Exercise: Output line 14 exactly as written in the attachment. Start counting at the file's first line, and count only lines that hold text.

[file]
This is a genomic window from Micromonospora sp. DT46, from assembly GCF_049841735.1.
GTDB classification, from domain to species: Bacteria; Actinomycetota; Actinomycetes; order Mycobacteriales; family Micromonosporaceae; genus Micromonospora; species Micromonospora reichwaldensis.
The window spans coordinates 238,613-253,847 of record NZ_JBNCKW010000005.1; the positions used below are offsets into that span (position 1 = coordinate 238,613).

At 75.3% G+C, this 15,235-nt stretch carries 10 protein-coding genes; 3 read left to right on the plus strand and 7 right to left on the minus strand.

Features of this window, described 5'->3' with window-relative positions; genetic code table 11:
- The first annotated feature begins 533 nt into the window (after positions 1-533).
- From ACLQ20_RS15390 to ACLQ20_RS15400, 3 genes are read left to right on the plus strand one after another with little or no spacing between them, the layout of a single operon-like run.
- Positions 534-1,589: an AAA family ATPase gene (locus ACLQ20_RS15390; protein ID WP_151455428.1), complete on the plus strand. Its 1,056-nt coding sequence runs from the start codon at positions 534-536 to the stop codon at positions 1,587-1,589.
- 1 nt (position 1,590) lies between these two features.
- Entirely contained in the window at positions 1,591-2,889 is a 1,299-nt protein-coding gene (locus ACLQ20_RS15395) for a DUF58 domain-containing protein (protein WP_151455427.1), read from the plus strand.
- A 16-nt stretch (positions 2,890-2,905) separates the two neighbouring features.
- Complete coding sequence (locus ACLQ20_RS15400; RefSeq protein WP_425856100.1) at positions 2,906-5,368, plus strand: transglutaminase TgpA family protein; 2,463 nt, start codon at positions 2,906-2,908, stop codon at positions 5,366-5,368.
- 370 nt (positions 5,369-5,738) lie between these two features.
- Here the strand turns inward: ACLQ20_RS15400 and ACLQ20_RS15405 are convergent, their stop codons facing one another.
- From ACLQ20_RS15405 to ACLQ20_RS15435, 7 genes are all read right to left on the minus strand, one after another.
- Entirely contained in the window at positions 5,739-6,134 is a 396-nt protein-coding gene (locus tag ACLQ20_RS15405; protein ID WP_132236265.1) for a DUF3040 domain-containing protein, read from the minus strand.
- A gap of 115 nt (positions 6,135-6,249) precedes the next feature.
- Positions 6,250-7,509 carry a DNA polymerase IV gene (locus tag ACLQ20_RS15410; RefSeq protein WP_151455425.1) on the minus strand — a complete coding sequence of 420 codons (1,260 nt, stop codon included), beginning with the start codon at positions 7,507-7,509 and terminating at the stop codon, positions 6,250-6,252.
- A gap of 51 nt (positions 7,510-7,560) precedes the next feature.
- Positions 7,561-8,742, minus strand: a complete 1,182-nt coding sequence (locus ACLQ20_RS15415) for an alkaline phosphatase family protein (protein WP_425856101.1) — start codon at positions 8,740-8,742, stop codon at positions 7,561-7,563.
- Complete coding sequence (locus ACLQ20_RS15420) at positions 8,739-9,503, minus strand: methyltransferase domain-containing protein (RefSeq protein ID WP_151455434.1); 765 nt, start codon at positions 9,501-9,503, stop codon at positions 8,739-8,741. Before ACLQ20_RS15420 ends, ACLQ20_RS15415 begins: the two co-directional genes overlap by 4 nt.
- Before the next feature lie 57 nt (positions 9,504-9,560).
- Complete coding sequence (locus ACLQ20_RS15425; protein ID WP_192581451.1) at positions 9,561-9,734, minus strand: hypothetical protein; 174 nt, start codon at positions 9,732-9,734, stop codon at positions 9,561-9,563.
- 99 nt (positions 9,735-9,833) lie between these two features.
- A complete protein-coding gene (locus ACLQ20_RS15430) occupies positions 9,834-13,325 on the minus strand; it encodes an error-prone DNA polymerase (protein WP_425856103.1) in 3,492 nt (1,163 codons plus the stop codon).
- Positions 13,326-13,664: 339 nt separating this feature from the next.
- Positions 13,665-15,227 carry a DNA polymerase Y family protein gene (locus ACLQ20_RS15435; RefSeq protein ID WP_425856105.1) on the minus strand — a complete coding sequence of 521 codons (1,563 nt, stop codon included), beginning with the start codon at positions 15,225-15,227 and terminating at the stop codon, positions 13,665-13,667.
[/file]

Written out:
- Here the strand turns inward: ACLQ20_RS15400 and ACLQ20_RS15405 are convergent, their stop codons facing one another.